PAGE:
Belize in JanuaryAuthor: Paul (More Trip Reviews by Paul)
Date of Trip: January 2008
Breakfast is early with another couple from Texas. Afterwards we group with the others that are on the same cave tour, there are only six of us with one guide. A short bus ride down the highway then half an hour bouncing through acres of orange orchard brings us to the river. We will be tubing upstream for a few kilometres but find it hard making headway because of the high water. At the cave entrance we don our headlamps and get set to go underground. The water is cool and running fast is some places; it is hard going so we get out of our tubes often and walk. Inside, the cave is pitch black and swarming with bats. Our guide explains the difference between stalagmites and stalactites; I can't remember which is which now. At one point we stop and let some red eyed catfish nibble our fingers.
The tubes are left on a sandbar as we clamber our way up and over slippery and steep ledges to an inner chamber of Mayan ceremony. Shards of pottery are strewn about, claimed to be ancient Mayan, but looking very conveniently placed for tourists to see.
Lunch is prepared on a sheet at a damp sandbar. The next chamber has a Mayan relief carving and our guide tries to build drama, highlighting the face in his headlamp beam. It is quite awesome to know that this carving is more than two thousand years old. Tubing out of the cave is much faster than getting in; water is moving fast and we are getting cold. At some point all headlamps are turned off and we glide along in the dark. It is kind of scary not knowing exactly where we are going, relying on the current to keep us away from the sharp rock walls. A few times we bump into gravel bars or rocks, our bums taking the brunt of the hits. Eventually we see light ahead and emerge unscathed. Dallas and I keep going after the planned take out and run a few bigger rapids in our tubes. Some of the others follow but do not make it past a narrows in the rocks and flip their tubes. We gather as a group on shore and walk back to the bus for another surprise -- it won't start! The guide just keeps turning the key, electronics clicking away, and the others stand around seemingly waiting for a rescue so I think I better take some kind of action. After tapping the Bendix drive, solenoid and some other unknown electronic gizmos, the starter finally kicks in when I grasp the gear shift and put the darn thing in neutral. The guide / driver calls me "mechanico" but I have not done anything worthy of the name. The rest of the drive back to Ian's is uneventful. A quick change from our wet clothing and once more we are on the road, heading back to Corozal.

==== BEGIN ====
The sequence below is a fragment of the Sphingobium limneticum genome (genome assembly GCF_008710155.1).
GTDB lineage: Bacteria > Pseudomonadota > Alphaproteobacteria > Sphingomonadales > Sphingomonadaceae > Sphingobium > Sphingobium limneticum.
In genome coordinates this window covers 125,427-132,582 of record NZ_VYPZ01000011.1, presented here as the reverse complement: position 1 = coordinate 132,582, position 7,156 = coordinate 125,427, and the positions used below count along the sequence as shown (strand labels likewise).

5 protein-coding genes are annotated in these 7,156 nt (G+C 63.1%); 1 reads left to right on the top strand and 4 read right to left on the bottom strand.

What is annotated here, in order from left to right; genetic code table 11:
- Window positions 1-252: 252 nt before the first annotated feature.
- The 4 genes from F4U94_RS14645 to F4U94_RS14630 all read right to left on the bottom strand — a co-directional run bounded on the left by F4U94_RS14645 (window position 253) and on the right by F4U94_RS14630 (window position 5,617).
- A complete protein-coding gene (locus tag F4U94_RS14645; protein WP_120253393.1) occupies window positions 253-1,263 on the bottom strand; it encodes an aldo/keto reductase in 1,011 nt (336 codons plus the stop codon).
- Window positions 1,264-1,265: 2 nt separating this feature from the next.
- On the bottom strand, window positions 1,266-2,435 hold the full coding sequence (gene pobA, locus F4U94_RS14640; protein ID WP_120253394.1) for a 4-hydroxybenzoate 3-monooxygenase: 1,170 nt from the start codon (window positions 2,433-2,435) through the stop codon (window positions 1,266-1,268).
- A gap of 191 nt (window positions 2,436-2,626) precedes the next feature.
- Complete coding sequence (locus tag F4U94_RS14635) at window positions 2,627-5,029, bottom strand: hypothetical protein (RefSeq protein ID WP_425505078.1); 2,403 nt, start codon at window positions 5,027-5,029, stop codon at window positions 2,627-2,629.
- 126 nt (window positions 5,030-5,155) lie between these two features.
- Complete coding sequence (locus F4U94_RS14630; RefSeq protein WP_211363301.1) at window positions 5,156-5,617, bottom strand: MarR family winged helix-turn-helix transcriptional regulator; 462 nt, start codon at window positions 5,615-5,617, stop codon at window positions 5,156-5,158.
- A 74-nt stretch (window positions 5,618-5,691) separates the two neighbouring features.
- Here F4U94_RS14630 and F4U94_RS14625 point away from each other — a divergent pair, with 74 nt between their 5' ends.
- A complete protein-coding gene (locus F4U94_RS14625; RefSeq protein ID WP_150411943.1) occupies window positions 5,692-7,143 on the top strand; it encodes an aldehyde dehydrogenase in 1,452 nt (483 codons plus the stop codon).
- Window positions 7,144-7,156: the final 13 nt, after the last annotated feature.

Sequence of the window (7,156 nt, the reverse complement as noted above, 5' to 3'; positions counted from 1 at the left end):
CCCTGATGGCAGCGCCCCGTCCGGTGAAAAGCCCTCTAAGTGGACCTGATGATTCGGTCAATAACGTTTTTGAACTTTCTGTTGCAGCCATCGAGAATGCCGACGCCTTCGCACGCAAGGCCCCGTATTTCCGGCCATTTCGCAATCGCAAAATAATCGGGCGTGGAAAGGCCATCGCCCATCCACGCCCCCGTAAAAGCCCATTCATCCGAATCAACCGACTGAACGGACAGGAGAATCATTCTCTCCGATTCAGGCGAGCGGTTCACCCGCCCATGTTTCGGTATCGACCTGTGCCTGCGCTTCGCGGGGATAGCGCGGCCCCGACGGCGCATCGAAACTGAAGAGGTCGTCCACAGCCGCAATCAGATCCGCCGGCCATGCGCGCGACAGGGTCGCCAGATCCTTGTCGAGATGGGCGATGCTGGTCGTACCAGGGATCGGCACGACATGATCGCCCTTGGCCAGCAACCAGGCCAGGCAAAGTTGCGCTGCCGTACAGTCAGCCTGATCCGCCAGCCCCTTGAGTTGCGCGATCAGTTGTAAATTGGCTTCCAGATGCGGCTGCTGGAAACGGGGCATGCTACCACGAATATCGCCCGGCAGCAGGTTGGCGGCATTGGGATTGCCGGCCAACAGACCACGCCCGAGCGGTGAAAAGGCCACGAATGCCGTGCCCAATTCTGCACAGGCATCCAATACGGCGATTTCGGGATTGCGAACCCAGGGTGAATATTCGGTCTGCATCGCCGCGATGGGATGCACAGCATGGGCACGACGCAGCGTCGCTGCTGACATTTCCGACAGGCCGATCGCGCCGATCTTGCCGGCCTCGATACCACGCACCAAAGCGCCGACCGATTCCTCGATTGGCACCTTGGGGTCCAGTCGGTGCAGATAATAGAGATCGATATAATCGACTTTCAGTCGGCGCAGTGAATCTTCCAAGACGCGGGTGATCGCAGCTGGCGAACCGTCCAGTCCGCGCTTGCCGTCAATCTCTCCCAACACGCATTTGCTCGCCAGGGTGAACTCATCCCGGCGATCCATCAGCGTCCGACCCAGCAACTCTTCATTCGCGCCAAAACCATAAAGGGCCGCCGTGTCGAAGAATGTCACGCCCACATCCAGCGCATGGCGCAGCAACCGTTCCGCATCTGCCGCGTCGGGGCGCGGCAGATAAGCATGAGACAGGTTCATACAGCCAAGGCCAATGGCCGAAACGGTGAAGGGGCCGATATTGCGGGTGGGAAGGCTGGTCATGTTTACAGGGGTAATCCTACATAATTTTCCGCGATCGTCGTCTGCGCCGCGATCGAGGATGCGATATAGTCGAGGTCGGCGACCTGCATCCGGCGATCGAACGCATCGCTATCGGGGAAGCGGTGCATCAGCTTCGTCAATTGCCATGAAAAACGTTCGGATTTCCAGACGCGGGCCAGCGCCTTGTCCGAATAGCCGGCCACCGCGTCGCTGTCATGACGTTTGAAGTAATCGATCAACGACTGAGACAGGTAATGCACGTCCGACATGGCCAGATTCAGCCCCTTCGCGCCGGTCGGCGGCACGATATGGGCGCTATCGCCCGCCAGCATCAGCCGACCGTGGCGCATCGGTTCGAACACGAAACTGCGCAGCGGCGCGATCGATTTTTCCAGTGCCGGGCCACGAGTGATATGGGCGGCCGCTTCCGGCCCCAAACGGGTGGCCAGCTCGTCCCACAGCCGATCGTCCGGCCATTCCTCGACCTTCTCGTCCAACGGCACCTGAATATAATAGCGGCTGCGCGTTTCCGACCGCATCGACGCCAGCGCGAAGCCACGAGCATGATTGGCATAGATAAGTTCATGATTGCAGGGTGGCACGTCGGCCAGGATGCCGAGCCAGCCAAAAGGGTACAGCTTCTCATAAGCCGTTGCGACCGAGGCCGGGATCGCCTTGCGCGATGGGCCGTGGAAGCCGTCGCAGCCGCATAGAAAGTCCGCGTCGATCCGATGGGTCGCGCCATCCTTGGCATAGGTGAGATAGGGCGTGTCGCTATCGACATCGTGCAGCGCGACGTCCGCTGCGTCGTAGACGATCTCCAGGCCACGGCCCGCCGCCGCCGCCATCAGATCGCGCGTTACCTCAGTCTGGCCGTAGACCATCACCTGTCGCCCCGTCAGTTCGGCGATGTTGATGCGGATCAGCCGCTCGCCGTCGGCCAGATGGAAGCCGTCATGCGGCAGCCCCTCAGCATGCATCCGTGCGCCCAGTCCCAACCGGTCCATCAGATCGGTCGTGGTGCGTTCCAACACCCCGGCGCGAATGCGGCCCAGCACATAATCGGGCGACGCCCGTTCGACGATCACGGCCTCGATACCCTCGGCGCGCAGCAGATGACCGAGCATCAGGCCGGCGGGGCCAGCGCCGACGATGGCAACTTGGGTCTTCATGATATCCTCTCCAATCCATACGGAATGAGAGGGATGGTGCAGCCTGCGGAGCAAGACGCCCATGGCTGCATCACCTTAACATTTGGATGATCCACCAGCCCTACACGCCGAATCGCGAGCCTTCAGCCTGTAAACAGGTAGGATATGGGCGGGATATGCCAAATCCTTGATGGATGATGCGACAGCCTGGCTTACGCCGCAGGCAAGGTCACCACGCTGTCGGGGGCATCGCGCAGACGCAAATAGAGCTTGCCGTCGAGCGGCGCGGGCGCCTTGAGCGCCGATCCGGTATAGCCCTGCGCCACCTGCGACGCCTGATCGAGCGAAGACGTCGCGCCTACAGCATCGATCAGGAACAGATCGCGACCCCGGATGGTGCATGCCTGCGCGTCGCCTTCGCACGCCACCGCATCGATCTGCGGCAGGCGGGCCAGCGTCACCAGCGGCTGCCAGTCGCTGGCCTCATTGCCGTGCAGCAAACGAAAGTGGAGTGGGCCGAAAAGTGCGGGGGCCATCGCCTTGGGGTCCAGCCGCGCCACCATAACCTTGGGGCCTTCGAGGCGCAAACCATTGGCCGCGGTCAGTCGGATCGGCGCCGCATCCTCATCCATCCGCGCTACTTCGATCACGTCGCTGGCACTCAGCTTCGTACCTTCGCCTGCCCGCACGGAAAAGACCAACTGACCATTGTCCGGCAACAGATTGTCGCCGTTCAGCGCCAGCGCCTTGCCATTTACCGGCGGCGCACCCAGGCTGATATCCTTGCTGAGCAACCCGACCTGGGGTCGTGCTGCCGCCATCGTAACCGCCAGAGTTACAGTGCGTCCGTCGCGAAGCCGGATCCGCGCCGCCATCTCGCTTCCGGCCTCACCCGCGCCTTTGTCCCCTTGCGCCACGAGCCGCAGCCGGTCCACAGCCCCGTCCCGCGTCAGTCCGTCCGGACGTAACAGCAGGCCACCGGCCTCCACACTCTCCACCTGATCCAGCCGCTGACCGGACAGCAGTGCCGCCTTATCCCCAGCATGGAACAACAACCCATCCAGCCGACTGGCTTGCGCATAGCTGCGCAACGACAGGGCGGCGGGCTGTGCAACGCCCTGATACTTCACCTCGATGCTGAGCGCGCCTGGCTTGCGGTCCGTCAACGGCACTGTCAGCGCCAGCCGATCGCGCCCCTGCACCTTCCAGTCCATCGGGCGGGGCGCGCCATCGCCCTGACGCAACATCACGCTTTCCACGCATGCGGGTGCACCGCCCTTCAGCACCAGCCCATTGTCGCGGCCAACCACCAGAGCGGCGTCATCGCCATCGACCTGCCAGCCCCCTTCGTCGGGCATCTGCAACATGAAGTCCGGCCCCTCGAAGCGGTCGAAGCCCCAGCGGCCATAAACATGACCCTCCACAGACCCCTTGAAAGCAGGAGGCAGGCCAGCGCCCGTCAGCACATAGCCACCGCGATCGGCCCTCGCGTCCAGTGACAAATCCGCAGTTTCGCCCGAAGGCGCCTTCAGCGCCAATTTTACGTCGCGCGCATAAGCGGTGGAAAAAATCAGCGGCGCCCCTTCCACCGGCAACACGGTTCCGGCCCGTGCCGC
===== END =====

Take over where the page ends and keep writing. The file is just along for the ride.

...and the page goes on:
About thirty kilometres from town we overtake a political rally for the UDP and the upcoming election. Vehicles of every description are slowly heading north, people sitting or hanging out of windows, waving red flags and chanting slogans. The pace is no more than a crawl so I do a decidedly Belizean manoeuvre; pull out and drive on the wrong side of the road. This works for a short while until the rally spreads out and covers both lanes and shoulders. We do not have any choice but to slow down and move with the crowd. This last thirty kilometres is stressful, cars and trucks pass us and pull in without warning. Crowds are calling to us, asking which party we support. All we do is give a thumbs up but it is greeted with cheers. Would we dare do less in the midst of all this? Soon, the rally turns off the highway and we pull in to Corozal and another night at the Maya Hotel. A poor supper is partially eaten at Tony's, and then we watch some TV and are asleep by 2230.